Traditional recipes

Winter Fruit

After last week’s discussion on eating local, I’ve come to a compromise with my resolutions. Locally grown fruits and vegetables are hard to come by in Oklahoma, and I can’t can what I didn’t grow last year. A girl’s gotta eat, and this girl really likes to eat.

Hence my compromise: For now, I’ll focus on eating locally grown produce when possible. If I can’t source it locally, I’ll at least try to buy produce that’s in season, preferably organic.

Once spring rolls around, I’ll start making regular visits to the farmers’ market—even if that means I have to drag myself out of bed earlier on Saturday mornings. I intend to learn more about the food co-op that my ever-wise reader, Tracy, suggested. I can’t wait to grow my own herb garden (hopefully it will fare better than this one!) so I can have fresh herbs on hand during the warmer months. Home canning is an intriguing solution that is experiencing a modern-day renaissance, according to NPR and my readers. I was surprised that so many of you suggested canning! I wouldn’t know where to begin, but I suspect my grandmother knows a thing or two about canning, so I’ll ask her!

Given the plethora of produce in an average grocery store, the transition to buying only in-season fruits and vegetables is going to be tough. Growing up, our dining table seemed to offer the same fruits year-round: apples, oranges and bananas. Getting used to eating in-season fruits and vegetables will be a stretch for me. How am I ever going to give up fresh tomatoes for part of the year?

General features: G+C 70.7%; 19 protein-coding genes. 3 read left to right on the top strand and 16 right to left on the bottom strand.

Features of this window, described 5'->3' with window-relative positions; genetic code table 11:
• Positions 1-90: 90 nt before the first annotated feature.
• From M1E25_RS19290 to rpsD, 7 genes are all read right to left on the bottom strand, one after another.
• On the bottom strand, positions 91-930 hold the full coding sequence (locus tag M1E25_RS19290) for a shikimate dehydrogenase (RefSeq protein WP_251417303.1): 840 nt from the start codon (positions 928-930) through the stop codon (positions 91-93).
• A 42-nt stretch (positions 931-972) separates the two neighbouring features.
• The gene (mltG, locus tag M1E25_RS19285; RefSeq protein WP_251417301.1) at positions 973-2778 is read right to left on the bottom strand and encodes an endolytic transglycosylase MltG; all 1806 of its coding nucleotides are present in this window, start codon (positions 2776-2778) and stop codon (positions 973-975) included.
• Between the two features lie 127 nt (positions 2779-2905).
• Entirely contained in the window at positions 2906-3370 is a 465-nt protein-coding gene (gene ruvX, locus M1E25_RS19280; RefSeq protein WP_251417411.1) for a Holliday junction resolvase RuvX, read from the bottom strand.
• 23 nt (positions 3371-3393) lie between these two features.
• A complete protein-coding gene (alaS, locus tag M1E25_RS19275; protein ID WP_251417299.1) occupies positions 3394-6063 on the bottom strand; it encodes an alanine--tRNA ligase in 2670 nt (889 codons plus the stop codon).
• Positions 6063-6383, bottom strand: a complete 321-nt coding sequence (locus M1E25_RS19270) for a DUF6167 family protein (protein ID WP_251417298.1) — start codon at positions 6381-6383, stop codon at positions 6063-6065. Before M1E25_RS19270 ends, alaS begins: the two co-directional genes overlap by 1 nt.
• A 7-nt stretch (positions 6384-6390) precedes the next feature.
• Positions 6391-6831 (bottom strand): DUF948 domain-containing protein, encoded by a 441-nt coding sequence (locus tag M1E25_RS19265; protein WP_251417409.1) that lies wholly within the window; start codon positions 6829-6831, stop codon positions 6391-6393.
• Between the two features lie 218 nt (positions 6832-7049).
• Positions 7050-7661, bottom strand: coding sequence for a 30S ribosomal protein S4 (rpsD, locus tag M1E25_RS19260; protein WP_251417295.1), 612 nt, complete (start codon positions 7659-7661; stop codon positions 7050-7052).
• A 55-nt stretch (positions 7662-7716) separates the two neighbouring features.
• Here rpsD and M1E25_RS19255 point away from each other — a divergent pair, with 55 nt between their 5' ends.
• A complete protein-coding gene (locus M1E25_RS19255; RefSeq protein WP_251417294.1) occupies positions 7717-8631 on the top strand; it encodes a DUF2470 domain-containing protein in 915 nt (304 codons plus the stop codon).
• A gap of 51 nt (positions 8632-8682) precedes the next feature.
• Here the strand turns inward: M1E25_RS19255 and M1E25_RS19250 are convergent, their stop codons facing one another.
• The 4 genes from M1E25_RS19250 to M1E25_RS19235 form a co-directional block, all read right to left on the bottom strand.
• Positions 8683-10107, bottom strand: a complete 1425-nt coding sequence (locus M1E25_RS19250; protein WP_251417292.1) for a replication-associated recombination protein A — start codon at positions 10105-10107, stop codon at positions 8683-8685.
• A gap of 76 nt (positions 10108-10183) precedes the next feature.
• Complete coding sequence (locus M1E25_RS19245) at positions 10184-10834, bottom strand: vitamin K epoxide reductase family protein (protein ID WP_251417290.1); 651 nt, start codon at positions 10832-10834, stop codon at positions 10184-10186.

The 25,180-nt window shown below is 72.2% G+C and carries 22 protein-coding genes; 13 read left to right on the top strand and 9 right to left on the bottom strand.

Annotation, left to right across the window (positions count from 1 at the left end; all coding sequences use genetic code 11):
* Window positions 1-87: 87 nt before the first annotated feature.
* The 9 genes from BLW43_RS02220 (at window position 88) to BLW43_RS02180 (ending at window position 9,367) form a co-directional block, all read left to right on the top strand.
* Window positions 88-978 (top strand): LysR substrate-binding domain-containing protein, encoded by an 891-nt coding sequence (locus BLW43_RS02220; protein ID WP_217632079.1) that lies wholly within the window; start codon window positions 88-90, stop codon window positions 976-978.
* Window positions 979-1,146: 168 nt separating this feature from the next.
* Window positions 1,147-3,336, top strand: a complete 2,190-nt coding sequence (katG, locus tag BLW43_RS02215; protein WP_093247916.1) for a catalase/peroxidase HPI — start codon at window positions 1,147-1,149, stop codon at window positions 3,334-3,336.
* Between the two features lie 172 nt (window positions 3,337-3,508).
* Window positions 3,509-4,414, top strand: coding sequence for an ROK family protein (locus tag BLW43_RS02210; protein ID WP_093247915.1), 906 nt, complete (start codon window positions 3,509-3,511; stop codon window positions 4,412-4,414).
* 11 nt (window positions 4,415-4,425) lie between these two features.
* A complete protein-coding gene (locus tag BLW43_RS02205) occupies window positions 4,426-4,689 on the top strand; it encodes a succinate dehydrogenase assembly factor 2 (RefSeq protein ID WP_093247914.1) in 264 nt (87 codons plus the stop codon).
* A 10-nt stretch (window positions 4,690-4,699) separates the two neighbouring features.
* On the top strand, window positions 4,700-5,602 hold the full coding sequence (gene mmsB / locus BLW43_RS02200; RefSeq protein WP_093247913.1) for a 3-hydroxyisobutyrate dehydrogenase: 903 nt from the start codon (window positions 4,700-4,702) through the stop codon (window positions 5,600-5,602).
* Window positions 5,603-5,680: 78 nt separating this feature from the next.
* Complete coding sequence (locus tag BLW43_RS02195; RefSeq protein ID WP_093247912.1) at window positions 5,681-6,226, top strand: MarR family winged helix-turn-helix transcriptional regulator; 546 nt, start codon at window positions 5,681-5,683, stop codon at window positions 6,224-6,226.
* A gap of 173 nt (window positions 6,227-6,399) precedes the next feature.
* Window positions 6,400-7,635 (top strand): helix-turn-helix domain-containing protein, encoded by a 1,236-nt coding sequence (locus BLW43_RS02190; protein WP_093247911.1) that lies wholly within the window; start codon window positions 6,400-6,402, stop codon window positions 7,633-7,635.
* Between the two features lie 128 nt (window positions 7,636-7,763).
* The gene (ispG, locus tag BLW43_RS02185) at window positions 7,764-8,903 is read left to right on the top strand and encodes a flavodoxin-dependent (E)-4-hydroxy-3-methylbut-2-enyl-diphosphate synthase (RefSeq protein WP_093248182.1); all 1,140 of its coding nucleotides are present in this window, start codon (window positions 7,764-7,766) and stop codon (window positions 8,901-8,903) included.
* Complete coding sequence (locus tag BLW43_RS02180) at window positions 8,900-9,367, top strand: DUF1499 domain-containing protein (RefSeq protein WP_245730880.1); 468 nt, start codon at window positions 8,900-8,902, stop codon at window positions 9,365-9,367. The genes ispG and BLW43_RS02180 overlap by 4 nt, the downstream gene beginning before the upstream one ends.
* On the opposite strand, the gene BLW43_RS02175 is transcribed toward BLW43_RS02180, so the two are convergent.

Fortunately for us, the winter bounty offers an abundance of colorful, juicy citrus fruits, like grapefruit, lemons and limes, and exotic fruits like coconuts and kiwi. The winter fruits feature colors I would normally associate with spring and summer; their punchy hues seem to be nature’s gift to the winter doldrums. Cheers to winter fruit! Rather than beat myself up for buying out of season fruit, I intend to get excited about in season treats, which inevitably taste better, anyway. It’s just a matter of educating myself on the difference. If you’re interested, here’s a more thorough list of delicious winter produce.

Where do you stand in the argument for eating in-season produce? To what extent will you go to eat fresh, locally grown fruit and vegetables? Do you feel that my compromise is reasonable? Let’s hear it!

Watch the video: The Best Winter Fruits and Veggies (October 2020).